I could write a long thesis paper about the socioeconomic failures of our government and society when it comes to how we handle poor minorities. In this case, however, I’d rather focus on things that I think you, dear reader, can actually control:
Raise ‘em old school: It sounds prosaic when older people say that the new generation doesn’t have the respect that they had when they were kids. But dammit, it’s all the way true…mainly because parents are getting younger and younger. If grandma is 39 years old, how much can you reasonably expect from students who literally, unabashedly curse out their teachers? Since I can’t pop ‘em in the mouth like I’d like to at times, perhaps you should make them a bit more respectful. Just a thought.
Bathe them: I teach freshmen. By the end of seventh period every day, it’s a safe bet my classroom will smell less than stellar. I have certain students I can’t even stand next to. I was a grubby kid (and some might argue I can be a grubby adult at times), but I was at least acquainted with a bar of soap. Get them familiar just the same…do you really want your boy to grow to be a man without ever having a woman within a reasonable circumference of their person?
Help them with homework: I was not the class valedictorian, by any means. And though I had very educated parents, they didn’t ride me to study and perform well. But boy, I knew the value of getting my homework done. Too many of my kids look at me like I’m speaking Mandarin Chinese when I ask them to get homework in. So many are failing for that reason alone. Your average 14-year-old needs to be ushered into high school the right way, so do your best to help them with the basic algebra at home. And if you don’t remember it, pay your nerdy cousin with free sixers of MGD to tutor your kid.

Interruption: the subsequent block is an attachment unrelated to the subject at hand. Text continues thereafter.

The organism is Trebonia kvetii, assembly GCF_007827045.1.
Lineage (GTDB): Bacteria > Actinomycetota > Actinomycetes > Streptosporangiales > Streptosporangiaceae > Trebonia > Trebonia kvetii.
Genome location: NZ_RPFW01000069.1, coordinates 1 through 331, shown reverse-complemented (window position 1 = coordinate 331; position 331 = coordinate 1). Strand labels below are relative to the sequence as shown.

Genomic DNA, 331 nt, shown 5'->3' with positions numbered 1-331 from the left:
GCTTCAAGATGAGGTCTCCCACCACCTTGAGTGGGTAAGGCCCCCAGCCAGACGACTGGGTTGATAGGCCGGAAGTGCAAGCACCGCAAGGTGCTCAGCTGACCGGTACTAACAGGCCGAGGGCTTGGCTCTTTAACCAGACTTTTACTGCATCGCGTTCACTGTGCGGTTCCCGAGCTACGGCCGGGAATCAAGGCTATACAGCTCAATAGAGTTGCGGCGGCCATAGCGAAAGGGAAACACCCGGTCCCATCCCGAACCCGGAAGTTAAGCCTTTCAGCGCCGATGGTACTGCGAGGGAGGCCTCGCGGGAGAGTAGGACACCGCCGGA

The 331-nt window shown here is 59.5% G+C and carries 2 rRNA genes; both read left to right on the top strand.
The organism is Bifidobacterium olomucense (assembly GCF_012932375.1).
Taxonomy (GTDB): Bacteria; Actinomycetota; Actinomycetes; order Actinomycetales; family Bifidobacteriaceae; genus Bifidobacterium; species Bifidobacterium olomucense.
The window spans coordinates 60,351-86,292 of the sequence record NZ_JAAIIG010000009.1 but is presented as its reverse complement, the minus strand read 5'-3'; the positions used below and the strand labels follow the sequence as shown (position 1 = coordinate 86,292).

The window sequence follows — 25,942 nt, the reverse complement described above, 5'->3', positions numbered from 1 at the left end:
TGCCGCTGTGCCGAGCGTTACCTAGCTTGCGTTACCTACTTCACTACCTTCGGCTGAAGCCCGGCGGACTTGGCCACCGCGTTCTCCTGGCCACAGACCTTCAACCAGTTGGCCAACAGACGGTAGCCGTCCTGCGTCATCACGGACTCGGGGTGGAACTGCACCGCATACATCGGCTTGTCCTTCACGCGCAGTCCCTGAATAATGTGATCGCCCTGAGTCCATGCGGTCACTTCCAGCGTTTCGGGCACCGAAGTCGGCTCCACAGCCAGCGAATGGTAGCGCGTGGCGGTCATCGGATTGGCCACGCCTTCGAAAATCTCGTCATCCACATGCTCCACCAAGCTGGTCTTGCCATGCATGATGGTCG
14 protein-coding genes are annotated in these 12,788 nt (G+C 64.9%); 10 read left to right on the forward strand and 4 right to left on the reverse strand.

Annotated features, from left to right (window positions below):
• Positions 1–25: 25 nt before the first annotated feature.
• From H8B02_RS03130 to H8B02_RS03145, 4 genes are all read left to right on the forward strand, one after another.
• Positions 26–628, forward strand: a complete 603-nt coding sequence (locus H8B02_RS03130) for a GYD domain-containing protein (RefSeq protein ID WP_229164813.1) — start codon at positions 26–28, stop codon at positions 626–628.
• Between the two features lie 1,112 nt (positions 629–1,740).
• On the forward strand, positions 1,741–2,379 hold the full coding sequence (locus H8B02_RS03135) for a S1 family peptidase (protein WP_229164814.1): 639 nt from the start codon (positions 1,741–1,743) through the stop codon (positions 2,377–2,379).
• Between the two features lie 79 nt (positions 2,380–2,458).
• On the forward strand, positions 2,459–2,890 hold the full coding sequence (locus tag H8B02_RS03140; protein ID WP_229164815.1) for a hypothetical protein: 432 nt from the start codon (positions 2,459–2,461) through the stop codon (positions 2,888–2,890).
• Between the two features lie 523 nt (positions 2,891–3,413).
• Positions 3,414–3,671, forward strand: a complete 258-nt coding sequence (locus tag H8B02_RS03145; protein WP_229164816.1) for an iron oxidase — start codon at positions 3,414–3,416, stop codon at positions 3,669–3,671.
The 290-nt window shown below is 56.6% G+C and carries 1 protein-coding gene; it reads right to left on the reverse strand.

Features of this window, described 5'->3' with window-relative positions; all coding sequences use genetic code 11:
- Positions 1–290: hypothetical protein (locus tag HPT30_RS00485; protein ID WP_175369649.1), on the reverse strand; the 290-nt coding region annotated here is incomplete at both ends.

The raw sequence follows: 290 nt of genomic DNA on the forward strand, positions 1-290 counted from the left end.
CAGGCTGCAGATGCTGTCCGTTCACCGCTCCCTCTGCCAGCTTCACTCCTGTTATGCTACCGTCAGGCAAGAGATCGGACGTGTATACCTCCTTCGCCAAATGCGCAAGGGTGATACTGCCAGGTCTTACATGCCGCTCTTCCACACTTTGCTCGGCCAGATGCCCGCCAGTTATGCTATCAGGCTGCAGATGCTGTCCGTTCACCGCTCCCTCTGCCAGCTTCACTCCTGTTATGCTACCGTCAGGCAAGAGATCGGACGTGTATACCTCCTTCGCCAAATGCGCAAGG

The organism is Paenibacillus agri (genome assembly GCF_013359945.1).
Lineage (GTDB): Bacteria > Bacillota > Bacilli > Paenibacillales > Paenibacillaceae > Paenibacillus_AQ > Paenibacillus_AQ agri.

Have frank sexual conversations: As of this writing, I’m dealing with a student who is now the rumored Amber Cole of the school because she got busted in the boy’s bathroom. Twice. Servicing two different boys. As can be expected, her name is buzzing around the school in a major way. Make sure you don’t have that daughter. If you have a son, give him the common sense and wherewithal to see that he is not the teenaged sire of a child destined to be one of the many students I have with no papa at home.
Teach them the true value of material items: It’s funny how many students I have who think that I’m paid because I wear an $80 pair of Cole Haan shoes and a nice leather motorcycle jacket. If only they knew. I went to school with a bunch of materialistic hood ferrets who valued Tommy Hilfiger and Nautica more than they did bread and water, so I know what misplaced priorities look like. Teach them that a brand name is just a reason to exponentially increase the price of a sweatshirt. The sartorially awkward geeky kids will thank you for it.